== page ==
Nick Thune ditches guitar for standup mike at JFL NorthWest comedy fest
February is not a time when many Californians think about heading north. Listen to comedian Nick Thune talk from his home in L.A.: “With El Niño, it’s treacherous down here. I mean, we’re dealing with overcast skies and 70-degree weather,” he says. “It’s tough. Everyone’s kind of bearing down and staying together and we’ll get through it.”
But the rains won’t deter him. The Seattle native grew up with them, and spent a lot of time in his youth skiing at Whistler and Blackcomb and fishing in Tofino, where he caught a 32-pound king salmon when he was 13.
“I gotta look back and think that my dad probably played a major role in me catching the fish,” he recalls, joking that he’s still eating it. “Still have it in the freezer. Just every year, one bite. Savour the memory.”
Thune started out as a guitarist in a jokey cover band doing songs by Latin artists like Ricky Martin and Enrique Iglesias. Like many a musician turned comedian before him, when the banter started overtaking the music he knew a transformation was in order.
“I started doing my first—without knowing it—standup sets at kind of dive bars around Seattle,” he says. “And that’s when I realized that’s the direction I needed to go in.”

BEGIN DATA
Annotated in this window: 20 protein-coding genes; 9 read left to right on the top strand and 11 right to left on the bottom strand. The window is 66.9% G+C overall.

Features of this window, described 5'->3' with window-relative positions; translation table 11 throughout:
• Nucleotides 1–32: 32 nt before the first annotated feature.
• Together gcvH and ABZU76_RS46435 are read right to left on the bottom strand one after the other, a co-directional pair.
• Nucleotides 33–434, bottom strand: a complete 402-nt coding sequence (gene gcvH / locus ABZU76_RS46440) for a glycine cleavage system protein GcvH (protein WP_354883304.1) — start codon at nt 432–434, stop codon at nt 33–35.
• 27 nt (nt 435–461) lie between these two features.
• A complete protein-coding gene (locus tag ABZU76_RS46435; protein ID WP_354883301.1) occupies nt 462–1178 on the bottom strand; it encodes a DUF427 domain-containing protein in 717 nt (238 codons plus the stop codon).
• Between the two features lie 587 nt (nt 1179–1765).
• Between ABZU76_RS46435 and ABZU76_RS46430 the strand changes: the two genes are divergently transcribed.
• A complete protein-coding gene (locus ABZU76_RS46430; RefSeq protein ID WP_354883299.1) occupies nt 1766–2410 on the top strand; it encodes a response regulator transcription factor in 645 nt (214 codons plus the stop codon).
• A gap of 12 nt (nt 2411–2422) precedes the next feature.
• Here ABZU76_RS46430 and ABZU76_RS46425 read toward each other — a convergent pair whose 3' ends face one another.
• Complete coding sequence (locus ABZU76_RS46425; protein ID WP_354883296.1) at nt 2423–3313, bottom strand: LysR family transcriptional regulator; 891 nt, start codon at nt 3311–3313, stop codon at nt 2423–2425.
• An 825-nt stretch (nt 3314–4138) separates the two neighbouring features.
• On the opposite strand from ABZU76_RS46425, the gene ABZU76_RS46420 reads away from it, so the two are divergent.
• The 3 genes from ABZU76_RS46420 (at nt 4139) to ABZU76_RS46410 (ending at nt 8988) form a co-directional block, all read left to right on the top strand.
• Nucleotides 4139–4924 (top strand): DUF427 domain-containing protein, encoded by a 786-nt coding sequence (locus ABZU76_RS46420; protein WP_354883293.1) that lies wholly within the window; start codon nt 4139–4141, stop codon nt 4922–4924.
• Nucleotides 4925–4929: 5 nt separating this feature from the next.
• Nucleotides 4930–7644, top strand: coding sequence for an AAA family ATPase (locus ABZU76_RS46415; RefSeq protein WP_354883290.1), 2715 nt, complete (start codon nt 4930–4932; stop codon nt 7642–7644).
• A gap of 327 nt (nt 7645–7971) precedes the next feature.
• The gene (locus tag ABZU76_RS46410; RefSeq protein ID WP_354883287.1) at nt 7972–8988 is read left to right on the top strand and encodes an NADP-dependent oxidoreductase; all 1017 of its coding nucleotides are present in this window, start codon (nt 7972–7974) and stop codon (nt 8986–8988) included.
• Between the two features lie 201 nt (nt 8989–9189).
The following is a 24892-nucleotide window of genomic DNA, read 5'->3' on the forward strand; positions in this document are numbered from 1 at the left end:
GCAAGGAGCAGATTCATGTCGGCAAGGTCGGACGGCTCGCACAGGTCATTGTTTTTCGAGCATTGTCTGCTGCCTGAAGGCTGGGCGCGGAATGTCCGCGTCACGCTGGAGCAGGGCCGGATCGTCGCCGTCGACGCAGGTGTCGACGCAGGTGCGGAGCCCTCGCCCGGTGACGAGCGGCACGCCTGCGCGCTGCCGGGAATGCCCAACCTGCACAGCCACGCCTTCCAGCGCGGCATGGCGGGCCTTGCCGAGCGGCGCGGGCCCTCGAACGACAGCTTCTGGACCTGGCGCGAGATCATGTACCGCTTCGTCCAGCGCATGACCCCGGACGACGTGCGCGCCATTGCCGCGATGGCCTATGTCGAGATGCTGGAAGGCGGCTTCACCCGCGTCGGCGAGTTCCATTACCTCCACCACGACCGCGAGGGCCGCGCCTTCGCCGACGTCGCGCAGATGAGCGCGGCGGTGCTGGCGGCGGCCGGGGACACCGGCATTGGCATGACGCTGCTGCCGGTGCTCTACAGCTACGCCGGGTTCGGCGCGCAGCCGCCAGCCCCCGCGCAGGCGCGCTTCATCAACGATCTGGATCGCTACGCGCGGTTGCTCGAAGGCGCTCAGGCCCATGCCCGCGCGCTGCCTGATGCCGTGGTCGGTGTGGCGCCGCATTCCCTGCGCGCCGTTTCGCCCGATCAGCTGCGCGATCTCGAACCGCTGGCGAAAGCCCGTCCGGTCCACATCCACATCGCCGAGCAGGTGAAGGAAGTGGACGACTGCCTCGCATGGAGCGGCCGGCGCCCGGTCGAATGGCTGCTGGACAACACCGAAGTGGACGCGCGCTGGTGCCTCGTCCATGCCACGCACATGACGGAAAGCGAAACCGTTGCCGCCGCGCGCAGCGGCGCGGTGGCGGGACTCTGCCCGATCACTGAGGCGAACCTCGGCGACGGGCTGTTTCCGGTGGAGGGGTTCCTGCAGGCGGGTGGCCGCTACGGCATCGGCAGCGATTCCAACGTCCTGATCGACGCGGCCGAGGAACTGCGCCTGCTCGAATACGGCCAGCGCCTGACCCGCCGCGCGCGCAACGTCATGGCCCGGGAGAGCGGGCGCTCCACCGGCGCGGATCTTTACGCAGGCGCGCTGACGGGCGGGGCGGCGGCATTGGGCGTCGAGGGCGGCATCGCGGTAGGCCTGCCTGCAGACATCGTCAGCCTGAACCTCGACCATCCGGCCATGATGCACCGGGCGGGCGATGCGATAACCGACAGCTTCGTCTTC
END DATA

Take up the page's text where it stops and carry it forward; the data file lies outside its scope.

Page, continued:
For years, he incorporated the guitar into his act, as you can see in his 2014 Netflix special Folk Hero, using it as soothing background for his absurd one-liners (“C-sections are like the DiGiorno of pregnancy. Because it’s not delivery. But it’s gonna still smell like a delivery”). But don’t expect anything like that when Thune comes to town for the JFL NorthWest festival. When asked how his current show compares to the special, he says, “In zero ways. I guess in the sense that it’s still funny, but it’s not me holding a guitar and telling one-liners, it’s me standing there talking about my life.”
That’s a big change for a guy who really wanted to be a musician. But having a baby can do that to a fella. Or at least this fella.
“I think having a son is what kicked me into gear,” he says. “And also finishing my last album. I don’t want to just make the same thing again with different words. I just want to try and take a risk and do something different.“
He’s not afraid of making changes in his career. For a while, he imagined he’d be working at a nonprofit organization with teenagers for the rest of his life, as he did with the Boys and Girls Club. “I really liked it and was good at it, I think,” he says. But after travelling around Europe, he suddenly felt he needed to stretch his wings. “I just said, ‘I gotta change, I gotta try something new whether I fail or whether I don’t.’ ”
Ditto the change in his comedic stylings and content. “Not that I hated playing guitar anymore and felt like I had anything to prove,” he says. “I just really thought it was getting too easy and I just needed to challenge myself, because I figured growth isn’t going to happen if I just kind of stay in this lukewarm water.”
And he’s not talking about the rain. But that fits too.
Nick Thune plays the Biltmore Cabaret on Saturday (February 20) as part of the JFL NorthWest comedy festival.